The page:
"If the Termindaytor read accounts by Don Davis or any other reporters--which is improbable in itself, since let's face it, it was a beyond-the-metro-snoozer--he'd have missed Greg. We all did," Hamline University political poobah David Schultz said.
"Exit polls in Adrian, Darfur, Cherry Valley and other bellwether communities in Southern Minnesota revealed a Mikkelson groundswell," Schultz confessed. " But when the machine counts didn't match up with the exit polls, we all said WTF? and discarded the data."
"My bad," Humphrey Insitute director Lawrence Jacobs said.
A Minnesota State University at Mankato grad student said on background that exit polls indicated that voters had noticed that Mikkelson didn't run any television ads, or conduct robocalls, doorknocks, or lit drops, appear in parades, or any of the annoying campaign strategies that Walz and Davis followed.
"They said they were so sick of campaigns after all the stuff that they saw about McCain and Obama, Coleman and Franken, Coleman and Franken, Coleman and Franken that they thought they could make a difference on the local level," said the student, who requested anonymity.
"I gotta live in this town," the Mankato resident said. She added that she had taken social studies classes and played football for former Congressman Walz.
Mikkelson, Davis, Walz, Pelosi react
Reached just outside a corn crib on a cold and windy day, Mikkelson said that his first order of business once sworn in would be to order the arrest of former President George W. Bush for personally planting the explosives that brought down the World Trade Center towers on September 11, 2001.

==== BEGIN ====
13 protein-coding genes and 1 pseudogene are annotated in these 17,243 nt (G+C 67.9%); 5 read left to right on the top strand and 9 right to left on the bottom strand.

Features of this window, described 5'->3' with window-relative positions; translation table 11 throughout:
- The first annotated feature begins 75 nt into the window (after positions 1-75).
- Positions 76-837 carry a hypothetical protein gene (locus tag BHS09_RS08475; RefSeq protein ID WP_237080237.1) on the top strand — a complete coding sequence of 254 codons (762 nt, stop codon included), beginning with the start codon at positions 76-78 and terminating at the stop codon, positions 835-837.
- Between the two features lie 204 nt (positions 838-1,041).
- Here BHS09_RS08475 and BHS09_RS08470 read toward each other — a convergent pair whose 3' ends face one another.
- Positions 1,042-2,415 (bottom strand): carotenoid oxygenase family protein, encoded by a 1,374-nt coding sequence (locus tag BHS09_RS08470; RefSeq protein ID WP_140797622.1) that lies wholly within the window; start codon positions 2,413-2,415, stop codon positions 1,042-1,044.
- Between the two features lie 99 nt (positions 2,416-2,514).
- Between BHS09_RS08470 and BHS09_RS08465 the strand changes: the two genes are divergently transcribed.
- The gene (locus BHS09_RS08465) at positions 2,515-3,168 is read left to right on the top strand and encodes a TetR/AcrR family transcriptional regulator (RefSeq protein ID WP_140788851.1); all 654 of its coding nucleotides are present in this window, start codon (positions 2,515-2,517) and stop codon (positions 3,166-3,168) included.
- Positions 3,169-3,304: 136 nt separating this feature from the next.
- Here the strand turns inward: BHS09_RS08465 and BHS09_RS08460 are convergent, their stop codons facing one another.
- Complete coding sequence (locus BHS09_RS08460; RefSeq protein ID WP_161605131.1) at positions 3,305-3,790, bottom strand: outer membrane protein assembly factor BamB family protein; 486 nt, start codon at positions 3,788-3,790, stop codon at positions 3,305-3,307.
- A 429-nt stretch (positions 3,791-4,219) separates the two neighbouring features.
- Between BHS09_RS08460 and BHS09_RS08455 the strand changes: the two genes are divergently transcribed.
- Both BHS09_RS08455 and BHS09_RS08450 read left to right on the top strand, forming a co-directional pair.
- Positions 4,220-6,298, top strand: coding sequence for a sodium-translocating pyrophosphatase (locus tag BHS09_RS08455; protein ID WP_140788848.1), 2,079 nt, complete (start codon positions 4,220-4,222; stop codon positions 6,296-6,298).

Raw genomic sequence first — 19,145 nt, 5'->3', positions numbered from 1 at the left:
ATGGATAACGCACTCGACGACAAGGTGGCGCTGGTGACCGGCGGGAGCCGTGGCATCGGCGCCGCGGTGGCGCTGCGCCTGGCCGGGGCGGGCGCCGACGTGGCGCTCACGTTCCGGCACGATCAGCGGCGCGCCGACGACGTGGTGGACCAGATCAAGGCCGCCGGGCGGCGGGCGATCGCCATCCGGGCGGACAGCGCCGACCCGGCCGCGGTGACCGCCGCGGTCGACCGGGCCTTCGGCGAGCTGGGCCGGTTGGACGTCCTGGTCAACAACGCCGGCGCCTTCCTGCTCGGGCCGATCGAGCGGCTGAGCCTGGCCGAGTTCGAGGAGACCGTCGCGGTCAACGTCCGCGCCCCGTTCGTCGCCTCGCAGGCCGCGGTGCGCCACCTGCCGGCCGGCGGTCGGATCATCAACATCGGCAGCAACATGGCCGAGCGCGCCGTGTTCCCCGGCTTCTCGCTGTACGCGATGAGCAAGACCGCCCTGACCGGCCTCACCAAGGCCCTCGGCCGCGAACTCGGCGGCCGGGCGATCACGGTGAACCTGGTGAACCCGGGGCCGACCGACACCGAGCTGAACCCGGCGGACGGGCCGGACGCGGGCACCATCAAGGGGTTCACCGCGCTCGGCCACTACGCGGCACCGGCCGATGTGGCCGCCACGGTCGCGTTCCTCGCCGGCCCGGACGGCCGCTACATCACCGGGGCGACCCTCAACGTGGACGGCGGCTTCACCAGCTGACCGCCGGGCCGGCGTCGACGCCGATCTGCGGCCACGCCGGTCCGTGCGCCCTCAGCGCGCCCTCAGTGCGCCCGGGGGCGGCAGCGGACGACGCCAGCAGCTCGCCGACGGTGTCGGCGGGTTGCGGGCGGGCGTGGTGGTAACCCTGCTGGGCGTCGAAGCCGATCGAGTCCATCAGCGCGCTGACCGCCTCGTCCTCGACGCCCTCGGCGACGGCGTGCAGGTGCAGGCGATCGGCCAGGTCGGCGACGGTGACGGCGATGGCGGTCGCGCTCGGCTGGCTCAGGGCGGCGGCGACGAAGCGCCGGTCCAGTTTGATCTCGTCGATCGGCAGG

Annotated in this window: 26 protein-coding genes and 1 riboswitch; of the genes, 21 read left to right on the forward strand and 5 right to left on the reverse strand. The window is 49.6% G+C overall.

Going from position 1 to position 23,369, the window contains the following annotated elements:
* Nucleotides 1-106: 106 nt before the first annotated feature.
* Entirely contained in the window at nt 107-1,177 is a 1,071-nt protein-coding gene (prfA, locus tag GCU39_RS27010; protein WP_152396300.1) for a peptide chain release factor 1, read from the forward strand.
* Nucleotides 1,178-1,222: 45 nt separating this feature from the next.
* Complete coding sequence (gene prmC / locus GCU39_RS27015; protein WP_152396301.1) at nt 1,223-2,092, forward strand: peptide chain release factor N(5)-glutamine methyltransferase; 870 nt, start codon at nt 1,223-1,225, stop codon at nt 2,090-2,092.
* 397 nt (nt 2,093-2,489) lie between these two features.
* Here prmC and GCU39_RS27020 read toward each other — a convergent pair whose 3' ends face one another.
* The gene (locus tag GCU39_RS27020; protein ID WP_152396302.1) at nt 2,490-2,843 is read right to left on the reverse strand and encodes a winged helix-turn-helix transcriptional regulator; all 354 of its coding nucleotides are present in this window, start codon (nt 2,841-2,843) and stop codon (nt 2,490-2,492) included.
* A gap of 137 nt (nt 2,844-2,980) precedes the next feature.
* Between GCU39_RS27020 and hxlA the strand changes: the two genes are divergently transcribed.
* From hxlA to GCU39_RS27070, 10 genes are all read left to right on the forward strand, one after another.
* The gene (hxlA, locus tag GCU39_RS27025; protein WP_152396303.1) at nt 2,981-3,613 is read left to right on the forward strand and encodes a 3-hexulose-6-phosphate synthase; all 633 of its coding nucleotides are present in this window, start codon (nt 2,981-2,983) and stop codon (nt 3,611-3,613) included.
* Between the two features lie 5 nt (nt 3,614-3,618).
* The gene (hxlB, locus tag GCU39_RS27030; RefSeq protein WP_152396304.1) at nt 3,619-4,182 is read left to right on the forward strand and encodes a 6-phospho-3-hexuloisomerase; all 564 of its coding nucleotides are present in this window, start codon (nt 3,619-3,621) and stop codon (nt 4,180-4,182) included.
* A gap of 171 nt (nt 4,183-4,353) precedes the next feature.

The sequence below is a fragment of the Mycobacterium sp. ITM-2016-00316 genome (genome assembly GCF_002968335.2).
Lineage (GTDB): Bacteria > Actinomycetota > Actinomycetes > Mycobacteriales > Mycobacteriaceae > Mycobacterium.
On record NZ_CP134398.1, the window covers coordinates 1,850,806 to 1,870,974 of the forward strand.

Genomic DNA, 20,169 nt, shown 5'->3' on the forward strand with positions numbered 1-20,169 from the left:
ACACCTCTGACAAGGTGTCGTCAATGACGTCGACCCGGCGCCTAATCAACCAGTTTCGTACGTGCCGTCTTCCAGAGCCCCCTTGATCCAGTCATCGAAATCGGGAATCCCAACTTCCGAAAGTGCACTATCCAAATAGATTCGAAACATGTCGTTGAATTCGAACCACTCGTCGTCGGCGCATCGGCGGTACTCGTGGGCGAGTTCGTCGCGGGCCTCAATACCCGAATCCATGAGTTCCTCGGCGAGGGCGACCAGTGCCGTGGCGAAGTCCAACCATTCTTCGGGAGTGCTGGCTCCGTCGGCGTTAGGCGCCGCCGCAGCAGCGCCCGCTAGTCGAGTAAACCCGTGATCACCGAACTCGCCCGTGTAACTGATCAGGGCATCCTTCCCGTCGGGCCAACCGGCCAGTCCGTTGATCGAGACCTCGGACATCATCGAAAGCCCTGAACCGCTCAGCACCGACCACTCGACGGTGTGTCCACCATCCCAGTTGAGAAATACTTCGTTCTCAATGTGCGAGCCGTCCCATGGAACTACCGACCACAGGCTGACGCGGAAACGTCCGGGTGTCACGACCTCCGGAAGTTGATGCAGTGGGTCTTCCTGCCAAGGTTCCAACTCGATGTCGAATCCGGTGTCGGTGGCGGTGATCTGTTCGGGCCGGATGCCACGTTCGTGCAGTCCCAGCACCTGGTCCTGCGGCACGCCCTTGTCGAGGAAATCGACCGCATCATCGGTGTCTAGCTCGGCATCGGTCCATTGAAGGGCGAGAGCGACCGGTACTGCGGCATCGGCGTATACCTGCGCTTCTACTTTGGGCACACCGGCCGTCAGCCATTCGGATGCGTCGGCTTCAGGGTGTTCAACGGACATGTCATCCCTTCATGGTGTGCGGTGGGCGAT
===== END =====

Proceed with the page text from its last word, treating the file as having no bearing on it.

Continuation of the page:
Twin Cities progressive peace activists cheered the development.
Dr. Brian Davis was unavailable for comment. A colleague at the Mayo Clinic said the oncologist had headed up to his lake cabin in Wisconsin to reflect of his crushing defeat at the polls to Mikkelson.
Congressman Walz said that while he was disappointed to leave Washington, the process was most important and he was eager to return to the classroom. Walz was unavailable for comment after the Disassociated Press learned that the Mankato School Board had cut the position from which he was on leave.
"Our bad," a spokesman for the school district said. "There were budget cuts and we figured he'd be in DC forever, so no one would notice."
Speaker Pelosi said she'd miss Congressman Walz but was relieved that she'd no longer have to step over his two-year-old son Gus during a tantrum.
Day fate unknown; Entenza raises concerns
The fate of the real Senator Day was unclear, Ritchie told the press conference. Day's associates said that they had noticed small changes in the colorful senator's behavior but nothing that stood out.
"He was just the same Dick that he'd always been, maybe more so," said Chris Johnson, Day's former congressional campaign manager.
Minnesota 2020 director and DFL governor candidate Matt Entenza has asked for an investigation of Senator Day's wife to determine if she, too, was a robot from another time. "Look, it may sound improbable," Entenza said, "but the private investigator I hired to dig into this said that cause exists for bringing her in for questioning."
Entenza added that Mrs. Day had published a letter in a recent issue of the Owatonna People's Press calling his think tank Minnesota 2010.
"If that's not reason to suspect that she can travel back and forth in time like those terminators in Schwarzenegger films," Entenza said, "I don't know what is."
Janet Day has retained former Attorney General Mike Hatch as legal counsel.
Due to this unforeseen turn of events, Bluestem Prairie will cease publication tomorrow.